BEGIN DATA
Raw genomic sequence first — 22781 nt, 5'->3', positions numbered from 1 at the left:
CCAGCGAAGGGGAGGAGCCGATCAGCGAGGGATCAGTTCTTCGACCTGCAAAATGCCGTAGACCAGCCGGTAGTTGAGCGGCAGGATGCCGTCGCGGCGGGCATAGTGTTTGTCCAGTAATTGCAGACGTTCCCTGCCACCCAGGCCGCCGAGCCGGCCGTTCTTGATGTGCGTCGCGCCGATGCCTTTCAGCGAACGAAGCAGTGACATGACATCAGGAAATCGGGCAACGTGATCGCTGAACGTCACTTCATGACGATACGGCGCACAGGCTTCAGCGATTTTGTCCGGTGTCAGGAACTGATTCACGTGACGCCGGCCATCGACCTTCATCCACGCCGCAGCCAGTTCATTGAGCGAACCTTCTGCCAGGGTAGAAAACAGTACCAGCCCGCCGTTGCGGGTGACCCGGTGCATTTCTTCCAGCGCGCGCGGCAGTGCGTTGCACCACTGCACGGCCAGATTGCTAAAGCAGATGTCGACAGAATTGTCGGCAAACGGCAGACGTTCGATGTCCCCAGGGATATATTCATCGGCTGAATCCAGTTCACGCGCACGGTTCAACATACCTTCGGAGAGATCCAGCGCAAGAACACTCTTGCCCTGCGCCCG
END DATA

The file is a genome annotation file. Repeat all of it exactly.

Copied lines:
Raw genomic sequence first — 22781 nt, 5'->3', positions numbered from 1 at the left:
CCAGCGAAGGGGAGGAGCCGATCAGCGAGGGATCAGTTCTTCGACCTGCAAAATGCCGTAGACCAGCCGGTAGTTGAGCGGCAGGATGCCGTCGCGGCGGGCATAGTGTTTGTCCAGTAATTGCAGACGTTCCCTGCCACCCAGGCCGCCGAGCCGGCCGTTCTTGATGTGCGTCGCGCCGATGCCTTTCAGCGAACGAAGCAGTGACATGACATCAGGAAATCGGGCAACGTGATCGCTGAACGTCACTTCATGACGATACGGCGCACAGGCTTCAGCGATTTTGTCCGGTGTCAGGAACTGATTCACGTGACGCCGGCCATCGACCTTCATCCACGCCGCAGCCAGTTCATTGAGCGAACCTTCTGCCAGGGTAGAAAACAGTACCAGCCCGCCGTTGCGGGTGACCCGGTGCATTTCTTCCAGCGCGCGCGGCAGTGCGTTGCACCACTGCACGGCCAGATTGCTAAAGCAGATGTCGACAGAATTGTCGGCAAACGGCAGACGTTCGATGTCCCCAGGGATATATTCATCGGCTGAATCCAGTTCACGCGCACGGTTCAACATACCTTCGGAGAGATCCAGCGCAAGAACACTCTTGCCCTGCGCCCG